First build, basic low cost microscope v7.0.0-beta1

I am a pathologist and interested in creating a DIY slide/section scanner that would be adequate for histology/histopath education purposes. Ideally something a resident could build as a research project for less than ~1500 USD that would put out nice quality large area scans. The OFM ecosystem seems like a great place to start. I wanted to try out the basic optics and experiment with the tiling software before starting to modify things or building some fancier optics.

Comments on building version 7.0 beta 1:

  • I was concerned about the printing process because this is my first attempt at FDM printing. I was gratified that within 6 hours of opening the box I was able to assemble and get pretty decent prints out of a stock original Ender3. Printing all the parts took about a week without any major issues or notable failures. This basic printer is perfectly adequate to print the microscope.

  • It’s a bit hard to know what orientation the camera board should have relative to the pi_camera_platform part, since the screws are in a rectangular pattern it could be mounted wrong. Perhaps the side of the part could be marked with some text or image to denote the direction the camera connector should point.

  • I used the motor controller workaround, and found that even with an extra-long camera cable it was VERY hard to connect everything together in the recommended order. I found that connecting the cable to the Pi first, and then fishing the loose end of the cable up to the camera later after the electronics drawer was closed, was much easier than trying to wire things up with the drawer tethered half-shut by the delicate ribbon cable. I also cut a slot for the camera ribbon into the mounting board that sits on top of the Pi, similar to how the Sangaboard is laid out.

  • There wasn’t an obvious place to feed in the external power cable destined for the motor controller boards. I ended up just making a hole and mounting a female micro-USB socket to accept external power.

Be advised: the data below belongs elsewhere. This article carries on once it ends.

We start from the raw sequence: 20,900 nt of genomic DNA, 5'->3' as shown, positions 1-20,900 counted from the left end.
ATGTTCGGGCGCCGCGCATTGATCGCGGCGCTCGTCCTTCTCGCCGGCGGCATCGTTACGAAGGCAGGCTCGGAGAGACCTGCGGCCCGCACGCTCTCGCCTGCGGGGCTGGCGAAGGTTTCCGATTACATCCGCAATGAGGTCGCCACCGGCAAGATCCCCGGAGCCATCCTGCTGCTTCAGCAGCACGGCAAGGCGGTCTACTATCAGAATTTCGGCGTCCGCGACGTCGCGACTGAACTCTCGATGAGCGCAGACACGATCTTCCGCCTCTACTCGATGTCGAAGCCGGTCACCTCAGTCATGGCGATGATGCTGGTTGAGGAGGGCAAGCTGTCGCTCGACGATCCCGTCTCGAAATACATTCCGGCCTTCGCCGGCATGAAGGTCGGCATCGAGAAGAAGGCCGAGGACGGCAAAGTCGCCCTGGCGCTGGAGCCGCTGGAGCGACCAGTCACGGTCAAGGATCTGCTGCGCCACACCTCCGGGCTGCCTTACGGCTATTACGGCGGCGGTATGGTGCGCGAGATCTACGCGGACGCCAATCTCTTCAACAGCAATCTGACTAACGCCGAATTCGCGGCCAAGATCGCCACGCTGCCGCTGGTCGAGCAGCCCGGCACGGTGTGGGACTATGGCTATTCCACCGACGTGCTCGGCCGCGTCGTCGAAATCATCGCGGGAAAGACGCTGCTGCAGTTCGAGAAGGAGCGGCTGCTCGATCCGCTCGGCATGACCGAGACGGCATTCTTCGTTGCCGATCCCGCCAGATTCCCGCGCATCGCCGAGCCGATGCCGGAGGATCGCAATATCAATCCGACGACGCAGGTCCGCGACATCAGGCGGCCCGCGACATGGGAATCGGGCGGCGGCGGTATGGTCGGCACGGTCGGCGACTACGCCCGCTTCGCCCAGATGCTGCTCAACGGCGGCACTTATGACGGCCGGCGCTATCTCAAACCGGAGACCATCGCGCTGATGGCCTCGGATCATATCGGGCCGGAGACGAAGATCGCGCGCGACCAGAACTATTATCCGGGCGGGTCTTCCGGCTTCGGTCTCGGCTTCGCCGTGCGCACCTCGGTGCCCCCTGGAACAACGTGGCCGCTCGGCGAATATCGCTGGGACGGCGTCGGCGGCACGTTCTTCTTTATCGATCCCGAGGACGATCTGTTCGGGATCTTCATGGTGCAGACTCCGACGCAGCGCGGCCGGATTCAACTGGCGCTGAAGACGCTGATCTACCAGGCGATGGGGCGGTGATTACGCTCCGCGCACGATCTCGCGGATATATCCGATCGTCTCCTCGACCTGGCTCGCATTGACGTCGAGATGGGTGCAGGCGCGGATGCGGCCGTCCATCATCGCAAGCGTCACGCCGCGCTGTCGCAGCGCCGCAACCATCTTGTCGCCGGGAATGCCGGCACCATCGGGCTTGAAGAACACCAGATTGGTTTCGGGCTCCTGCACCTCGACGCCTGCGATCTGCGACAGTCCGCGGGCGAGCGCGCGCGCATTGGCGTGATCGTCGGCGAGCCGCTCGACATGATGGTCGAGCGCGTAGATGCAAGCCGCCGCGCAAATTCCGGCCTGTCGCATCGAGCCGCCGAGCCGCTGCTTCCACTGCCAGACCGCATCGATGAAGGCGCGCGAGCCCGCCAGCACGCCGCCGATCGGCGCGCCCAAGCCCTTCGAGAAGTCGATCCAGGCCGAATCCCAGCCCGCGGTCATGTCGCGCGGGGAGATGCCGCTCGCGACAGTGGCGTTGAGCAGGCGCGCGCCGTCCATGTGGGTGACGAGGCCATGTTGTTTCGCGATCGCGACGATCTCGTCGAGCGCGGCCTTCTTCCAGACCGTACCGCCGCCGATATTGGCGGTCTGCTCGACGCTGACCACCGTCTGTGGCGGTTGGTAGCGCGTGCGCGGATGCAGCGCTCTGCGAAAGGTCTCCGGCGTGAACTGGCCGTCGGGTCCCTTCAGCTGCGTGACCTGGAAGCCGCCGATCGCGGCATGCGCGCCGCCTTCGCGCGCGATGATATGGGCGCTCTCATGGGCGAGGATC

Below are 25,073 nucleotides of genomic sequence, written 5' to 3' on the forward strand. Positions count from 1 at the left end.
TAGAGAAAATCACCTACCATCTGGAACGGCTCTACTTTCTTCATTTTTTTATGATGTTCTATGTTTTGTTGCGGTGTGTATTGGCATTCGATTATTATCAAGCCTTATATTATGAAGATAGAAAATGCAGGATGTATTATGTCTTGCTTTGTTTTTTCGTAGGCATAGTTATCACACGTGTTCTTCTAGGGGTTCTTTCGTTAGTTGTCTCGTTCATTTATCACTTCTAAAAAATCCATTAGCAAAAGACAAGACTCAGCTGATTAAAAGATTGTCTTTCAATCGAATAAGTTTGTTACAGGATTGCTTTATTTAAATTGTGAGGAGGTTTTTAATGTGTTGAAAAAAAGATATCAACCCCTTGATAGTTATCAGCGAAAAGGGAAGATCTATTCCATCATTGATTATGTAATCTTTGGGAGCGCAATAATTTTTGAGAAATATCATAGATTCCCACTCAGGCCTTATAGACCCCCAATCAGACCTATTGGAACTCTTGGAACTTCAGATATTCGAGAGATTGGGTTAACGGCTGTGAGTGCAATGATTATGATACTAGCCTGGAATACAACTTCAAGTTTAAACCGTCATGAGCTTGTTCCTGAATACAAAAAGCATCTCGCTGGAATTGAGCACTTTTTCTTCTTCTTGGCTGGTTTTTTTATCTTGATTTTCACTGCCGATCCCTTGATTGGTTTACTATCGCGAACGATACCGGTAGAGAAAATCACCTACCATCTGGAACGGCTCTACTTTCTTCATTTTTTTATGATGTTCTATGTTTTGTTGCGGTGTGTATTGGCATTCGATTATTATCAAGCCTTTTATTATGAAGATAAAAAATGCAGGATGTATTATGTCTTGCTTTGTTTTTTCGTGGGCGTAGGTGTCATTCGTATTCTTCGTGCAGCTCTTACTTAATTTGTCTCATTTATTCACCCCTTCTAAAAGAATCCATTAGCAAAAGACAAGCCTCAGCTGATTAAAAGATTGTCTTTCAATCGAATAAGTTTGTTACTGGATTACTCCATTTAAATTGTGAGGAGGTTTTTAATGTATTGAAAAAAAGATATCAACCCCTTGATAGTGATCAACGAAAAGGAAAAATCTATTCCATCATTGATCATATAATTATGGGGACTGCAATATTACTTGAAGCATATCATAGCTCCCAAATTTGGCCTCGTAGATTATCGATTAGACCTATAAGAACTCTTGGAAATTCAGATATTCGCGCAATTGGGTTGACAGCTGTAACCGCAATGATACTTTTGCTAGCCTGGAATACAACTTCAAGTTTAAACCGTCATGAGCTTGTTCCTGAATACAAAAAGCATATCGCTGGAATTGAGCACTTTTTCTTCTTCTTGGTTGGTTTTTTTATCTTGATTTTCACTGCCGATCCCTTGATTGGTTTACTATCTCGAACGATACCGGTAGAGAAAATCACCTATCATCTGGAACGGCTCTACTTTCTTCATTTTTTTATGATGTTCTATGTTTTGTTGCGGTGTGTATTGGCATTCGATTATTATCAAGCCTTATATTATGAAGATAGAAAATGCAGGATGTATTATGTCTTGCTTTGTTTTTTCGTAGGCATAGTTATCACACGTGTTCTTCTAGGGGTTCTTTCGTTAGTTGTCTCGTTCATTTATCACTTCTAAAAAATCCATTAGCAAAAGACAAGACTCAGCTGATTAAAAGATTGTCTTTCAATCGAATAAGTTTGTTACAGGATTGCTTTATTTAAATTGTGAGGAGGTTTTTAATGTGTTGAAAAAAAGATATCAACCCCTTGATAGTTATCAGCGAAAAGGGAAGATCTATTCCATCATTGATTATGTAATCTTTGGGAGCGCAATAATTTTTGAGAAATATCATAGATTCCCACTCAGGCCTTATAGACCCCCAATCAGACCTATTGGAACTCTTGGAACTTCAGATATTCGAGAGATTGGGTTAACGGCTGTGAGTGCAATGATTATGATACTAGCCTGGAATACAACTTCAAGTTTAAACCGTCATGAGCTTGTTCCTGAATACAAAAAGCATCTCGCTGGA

Here’s the first image (this is a bone marrow core, primary myelofibrosis), after centering and focusing the condenser and calibrating the camera:

Not bad! the shading correction is working well. The optics don’t seem to have a particularly flat field, but I also tried doing a z-stack and extended-DOF stacking in Fiji and got this result with more of the edges in focus:

Overall I think the center 1/3 of the image is quite good; there seem to be enough resolution in the optics to match the magnification. The color response toward the edges is not great which I understand is due to the camera sensor’s lenslet array design and not something that would improve with the high-res optics and a discrete objective.

Compensating for this, we can get a nice-looking image, though admittedly I just eyeballed the correction:

I will try some larger stitches next.


@Yashka I am glad you seem to have found the build relatively straightforward. Your images look very good. Did you take note of the Openflexure Microscope V7.0.0-beta1 released thread bugs and bug fixes? The lens spacer for the low cost optics of the beta-1 release has a mistake in the lens holder which can mean that the lens sits at an angle. From the quality of your images, the lens must be straight even if you did use the lens spacer that has the bug!